Policing and the Condition of England: Memory, Politics and Culture by Ian LoaderPolicing and the Condition of England: Memory, Politics and Culture by Ian Loader

Policing and the Condition of England: Memory, Politics and Culture

byIan Loader, Aogan Mulcahy

Hardcover | November 24, 2003

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Citizens, it is said, have 'lost faith' in the English police. Opinion polls repeatedly show that trust in, and respect for, the police have declined precipitously from the historically high levels achieved during the 'golden age' of the 1950s. Successive decades of rising crime, politicalviolence and urban disorder, miscarriages of justice, and declining effectiveness have left the police in what seems like a permanent crisis of legitimation. A once revered national institution has become thoroughly profane.In this major new work on the relationship between English policing and culture, Ian Loader and Aogan Mulcahy reassess and revise this received sociological and popular wisdom on the fate that has befallen the English police. Paying close attention to the symbolic and cultural significance of thepolice, Loader and Mulcahy document the mix of profane and sacred sensibilities that struggle with one another to determine the contours of what they call English policing culture. They draw on documentary analysis of official 'representations' of policing, and oral historical research withcitizens, police officers, former government ministers and civil servants, to show that, far from being 'demystified', policing is a cultural institution that remains deeply entangled with questions of subjectivity, recognition, belonging and collective identity.This cultural sociology of English policing sheds new light on the social changes and conflicts that have called police authority into question in the decades since 1945 and offers an important appraisal of what is at stake in the contemporary cultural politics of policing.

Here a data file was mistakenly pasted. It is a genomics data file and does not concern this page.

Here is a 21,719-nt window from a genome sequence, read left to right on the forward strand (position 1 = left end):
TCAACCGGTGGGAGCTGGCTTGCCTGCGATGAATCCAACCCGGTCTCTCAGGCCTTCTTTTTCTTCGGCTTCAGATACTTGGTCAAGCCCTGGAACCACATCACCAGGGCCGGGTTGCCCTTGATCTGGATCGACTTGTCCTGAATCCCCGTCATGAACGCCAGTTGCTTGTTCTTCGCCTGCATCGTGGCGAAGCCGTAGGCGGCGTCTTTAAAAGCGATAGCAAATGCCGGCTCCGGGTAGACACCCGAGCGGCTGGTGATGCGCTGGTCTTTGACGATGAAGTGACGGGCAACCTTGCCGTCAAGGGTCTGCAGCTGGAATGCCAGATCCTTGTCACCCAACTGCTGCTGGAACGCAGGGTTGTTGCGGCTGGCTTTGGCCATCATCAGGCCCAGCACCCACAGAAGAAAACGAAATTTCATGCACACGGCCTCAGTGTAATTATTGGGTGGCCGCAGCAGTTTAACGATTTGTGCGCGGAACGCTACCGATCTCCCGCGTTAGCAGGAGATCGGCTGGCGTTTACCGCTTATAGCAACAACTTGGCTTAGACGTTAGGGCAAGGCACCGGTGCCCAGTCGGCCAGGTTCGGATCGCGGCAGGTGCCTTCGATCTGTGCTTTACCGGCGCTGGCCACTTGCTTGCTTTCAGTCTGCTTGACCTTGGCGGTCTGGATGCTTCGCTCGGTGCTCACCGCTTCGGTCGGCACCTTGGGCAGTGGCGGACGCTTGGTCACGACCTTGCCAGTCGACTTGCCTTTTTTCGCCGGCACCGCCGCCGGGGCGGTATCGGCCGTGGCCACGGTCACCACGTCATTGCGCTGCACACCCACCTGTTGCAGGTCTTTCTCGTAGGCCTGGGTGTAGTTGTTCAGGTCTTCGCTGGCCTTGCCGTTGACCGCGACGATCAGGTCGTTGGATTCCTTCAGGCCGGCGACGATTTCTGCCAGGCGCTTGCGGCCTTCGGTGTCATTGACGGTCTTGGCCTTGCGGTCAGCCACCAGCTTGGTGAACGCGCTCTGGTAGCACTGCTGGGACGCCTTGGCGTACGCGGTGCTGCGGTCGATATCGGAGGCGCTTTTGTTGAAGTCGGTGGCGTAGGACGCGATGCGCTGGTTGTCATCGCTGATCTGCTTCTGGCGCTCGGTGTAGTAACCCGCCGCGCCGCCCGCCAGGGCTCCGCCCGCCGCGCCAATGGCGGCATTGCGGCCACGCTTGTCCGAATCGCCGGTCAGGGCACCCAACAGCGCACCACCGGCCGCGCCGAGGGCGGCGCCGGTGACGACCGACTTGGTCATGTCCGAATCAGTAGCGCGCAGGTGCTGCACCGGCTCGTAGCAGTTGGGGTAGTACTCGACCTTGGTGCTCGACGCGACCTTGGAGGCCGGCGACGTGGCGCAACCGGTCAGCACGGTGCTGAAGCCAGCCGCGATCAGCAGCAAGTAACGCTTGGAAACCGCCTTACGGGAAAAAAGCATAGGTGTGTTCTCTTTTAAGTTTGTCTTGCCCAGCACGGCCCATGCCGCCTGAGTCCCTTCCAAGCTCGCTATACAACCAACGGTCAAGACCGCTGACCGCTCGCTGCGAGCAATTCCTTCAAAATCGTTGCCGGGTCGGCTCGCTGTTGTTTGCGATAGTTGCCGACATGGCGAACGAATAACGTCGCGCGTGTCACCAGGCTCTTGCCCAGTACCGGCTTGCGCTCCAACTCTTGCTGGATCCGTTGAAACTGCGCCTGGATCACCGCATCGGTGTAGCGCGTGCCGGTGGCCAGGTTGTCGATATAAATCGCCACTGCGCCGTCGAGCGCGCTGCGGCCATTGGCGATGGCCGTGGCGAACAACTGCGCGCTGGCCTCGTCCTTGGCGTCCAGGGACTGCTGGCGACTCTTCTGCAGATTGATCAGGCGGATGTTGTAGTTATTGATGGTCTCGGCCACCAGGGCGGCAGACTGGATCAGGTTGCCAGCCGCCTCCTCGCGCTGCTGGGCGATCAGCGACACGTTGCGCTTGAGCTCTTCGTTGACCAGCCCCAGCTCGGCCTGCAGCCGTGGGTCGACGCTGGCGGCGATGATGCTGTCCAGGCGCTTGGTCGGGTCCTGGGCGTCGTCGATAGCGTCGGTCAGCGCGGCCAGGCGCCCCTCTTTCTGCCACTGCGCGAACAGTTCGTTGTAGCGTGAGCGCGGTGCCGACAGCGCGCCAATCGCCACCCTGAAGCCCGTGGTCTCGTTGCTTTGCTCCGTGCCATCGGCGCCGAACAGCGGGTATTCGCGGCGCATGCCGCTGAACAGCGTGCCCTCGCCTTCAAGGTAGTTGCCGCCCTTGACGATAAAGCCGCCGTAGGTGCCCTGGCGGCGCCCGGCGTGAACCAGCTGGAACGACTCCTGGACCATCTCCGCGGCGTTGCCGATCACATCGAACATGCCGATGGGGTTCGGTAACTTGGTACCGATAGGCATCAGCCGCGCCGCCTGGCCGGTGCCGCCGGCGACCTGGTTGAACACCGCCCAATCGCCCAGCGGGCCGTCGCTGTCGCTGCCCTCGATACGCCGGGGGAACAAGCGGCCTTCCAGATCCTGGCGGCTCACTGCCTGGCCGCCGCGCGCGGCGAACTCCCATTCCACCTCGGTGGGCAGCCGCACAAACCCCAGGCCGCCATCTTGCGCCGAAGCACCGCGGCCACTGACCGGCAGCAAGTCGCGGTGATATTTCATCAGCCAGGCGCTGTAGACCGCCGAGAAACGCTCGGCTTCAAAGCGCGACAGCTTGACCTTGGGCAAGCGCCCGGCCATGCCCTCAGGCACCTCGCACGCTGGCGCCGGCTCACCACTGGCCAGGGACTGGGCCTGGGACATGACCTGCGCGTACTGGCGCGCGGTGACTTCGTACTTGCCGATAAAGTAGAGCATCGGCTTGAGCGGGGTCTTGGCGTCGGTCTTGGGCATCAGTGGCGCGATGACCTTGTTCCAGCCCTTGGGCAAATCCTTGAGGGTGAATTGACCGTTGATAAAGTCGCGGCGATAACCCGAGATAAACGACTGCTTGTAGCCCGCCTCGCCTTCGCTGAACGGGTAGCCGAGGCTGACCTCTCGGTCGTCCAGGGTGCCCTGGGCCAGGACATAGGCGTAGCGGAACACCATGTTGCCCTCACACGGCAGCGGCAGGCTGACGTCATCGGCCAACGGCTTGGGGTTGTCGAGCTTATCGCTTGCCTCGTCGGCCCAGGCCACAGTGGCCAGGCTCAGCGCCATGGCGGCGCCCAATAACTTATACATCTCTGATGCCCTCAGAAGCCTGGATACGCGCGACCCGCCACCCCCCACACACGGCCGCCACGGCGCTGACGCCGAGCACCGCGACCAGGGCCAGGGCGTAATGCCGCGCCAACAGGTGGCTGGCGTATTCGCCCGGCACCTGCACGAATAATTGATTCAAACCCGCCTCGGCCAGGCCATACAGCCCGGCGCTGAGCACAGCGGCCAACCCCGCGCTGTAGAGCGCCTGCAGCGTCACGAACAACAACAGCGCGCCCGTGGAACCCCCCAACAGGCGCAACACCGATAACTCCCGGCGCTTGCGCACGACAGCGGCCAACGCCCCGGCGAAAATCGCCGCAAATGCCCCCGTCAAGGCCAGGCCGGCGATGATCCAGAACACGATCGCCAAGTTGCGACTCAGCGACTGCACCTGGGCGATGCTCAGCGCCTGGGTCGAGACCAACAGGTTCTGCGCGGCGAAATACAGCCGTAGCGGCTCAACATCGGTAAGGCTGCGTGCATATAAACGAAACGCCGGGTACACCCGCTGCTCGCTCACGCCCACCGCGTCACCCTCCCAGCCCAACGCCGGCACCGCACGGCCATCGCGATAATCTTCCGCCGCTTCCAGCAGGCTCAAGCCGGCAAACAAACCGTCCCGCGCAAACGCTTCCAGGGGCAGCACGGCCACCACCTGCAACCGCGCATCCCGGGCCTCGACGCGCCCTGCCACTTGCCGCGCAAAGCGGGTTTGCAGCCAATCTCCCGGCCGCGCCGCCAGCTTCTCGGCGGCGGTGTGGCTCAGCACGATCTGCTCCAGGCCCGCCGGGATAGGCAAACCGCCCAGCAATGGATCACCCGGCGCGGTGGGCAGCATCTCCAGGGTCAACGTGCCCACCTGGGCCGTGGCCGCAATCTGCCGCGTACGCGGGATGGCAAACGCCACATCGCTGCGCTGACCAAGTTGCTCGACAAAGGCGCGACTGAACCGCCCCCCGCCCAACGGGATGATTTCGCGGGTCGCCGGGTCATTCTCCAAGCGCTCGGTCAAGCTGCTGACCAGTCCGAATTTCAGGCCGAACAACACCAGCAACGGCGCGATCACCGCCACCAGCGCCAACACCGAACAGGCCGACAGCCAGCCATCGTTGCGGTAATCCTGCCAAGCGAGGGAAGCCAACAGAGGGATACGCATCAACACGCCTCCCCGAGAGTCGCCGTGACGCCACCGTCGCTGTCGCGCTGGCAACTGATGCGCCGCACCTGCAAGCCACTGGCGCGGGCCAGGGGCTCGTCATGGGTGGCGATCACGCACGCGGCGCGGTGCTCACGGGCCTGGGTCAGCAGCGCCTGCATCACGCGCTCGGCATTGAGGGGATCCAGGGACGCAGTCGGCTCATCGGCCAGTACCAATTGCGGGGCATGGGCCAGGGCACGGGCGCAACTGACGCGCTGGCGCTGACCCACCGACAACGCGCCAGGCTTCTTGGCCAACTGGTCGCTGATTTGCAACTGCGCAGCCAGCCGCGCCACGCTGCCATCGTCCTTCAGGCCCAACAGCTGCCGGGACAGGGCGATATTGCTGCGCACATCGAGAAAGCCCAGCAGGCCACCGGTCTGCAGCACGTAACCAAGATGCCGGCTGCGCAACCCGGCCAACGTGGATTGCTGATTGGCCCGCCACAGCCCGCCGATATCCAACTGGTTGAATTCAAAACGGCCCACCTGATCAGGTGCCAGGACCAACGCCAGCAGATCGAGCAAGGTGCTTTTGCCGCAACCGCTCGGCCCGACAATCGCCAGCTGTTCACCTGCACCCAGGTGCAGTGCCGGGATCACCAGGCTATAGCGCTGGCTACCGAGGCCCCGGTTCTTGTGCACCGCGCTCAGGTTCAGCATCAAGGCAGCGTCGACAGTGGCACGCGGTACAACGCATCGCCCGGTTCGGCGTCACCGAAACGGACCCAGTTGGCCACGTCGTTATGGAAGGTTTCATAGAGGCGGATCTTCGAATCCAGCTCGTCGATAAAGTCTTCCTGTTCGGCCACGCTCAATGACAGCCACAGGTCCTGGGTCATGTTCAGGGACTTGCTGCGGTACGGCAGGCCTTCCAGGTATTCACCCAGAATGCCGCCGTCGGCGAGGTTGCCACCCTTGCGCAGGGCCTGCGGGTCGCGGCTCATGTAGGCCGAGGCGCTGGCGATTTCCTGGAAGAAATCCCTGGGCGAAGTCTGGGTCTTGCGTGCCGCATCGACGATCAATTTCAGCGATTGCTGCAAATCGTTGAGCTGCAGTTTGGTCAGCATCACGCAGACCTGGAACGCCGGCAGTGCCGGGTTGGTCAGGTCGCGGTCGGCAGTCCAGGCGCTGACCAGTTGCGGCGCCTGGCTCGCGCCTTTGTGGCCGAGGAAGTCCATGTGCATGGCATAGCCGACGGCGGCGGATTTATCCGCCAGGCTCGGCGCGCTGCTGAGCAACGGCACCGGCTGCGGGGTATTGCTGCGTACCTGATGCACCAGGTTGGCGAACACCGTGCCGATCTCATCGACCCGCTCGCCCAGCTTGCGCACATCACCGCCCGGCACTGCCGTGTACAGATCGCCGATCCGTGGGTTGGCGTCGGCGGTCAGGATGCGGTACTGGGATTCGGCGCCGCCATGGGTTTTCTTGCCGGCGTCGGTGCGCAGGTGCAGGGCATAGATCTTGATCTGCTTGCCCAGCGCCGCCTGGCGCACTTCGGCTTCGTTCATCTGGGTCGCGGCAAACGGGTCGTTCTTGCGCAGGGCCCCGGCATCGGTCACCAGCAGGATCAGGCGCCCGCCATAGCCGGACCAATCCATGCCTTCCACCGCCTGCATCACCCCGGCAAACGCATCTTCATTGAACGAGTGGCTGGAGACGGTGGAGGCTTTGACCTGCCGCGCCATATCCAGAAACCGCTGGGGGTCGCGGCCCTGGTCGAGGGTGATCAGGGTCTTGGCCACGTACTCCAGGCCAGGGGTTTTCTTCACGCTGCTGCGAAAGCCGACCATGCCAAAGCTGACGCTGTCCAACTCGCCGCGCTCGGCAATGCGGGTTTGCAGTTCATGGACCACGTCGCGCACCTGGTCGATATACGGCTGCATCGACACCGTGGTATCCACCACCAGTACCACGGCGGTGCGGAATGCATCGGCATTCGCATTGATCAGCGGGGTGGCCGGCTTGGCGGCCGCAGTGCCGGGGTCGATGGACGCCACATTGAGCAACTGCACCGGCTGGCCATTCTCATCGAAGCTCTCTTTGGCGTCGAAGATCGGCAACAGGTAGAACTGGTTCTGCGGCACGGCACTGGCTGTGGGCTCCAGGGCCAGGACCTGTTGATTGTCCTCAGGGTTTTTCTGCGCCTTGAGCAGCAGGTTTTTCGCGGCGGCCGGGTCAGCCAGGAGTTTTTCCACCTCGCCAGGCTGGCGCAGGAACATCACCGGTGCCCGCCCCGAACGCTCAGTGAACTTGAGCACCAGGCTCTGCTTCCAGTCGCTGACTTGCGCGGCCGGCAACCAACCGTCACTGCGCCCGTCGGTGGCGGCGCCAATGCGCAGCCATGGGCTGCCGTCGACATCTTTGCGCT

Ian Loader graduated with a law degree from the Sheffield University in 1986 and then worked for a year as a law lecturer at Liverpool Polytechnic. He subsequently spent five years in the Faculty of Law at the University of Edinburgh from where he obtained a M.Sc Legal Studies (Criminology) in 1988 and a Ph.D. in 1993. From 1990-1992 ...
Title:Policing and the Condition of England: Memory, Politics and CultureFormat:HardcoverDimensions:398 pages, 8.5 × 5.43 × 0.98 inPublished:November 24, 2003Publisher:Oxford University PressLanguage:English

The following ISBNs are associated with this title:

ISBN - 10:0198299060

ISBN - 13:9780198299066

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Table of Contents

Settings and Reorientations1. Losing Faith?: Policing and Social Change in England since 19452. On Symbolic Power: Towards a Cultural Sociology of PolicingNarratives of Policing and Culture3. The Eclipse of the English Bobby4. The Fracturing of Police Authority5. The Cultural Politics of Police, 'Race', and Nation6. The Job and the Force7. The Power of the Police Voice8. Cultures of Police GovernancePast and Present in Contemporary Policing9. English Policing and Contemporary Culture

Editorial Reviews

`To understand the book it would be possible simply to read the preface and total argument would be there. It in effect acts as an executive summary to the work and to the hurried practitioner or the pressurised student needing to get the essay in on time to understand they need go nofurther. However, that would be to miss the value of the detailed research and the insights offered in the course of the analysis.'Policing Today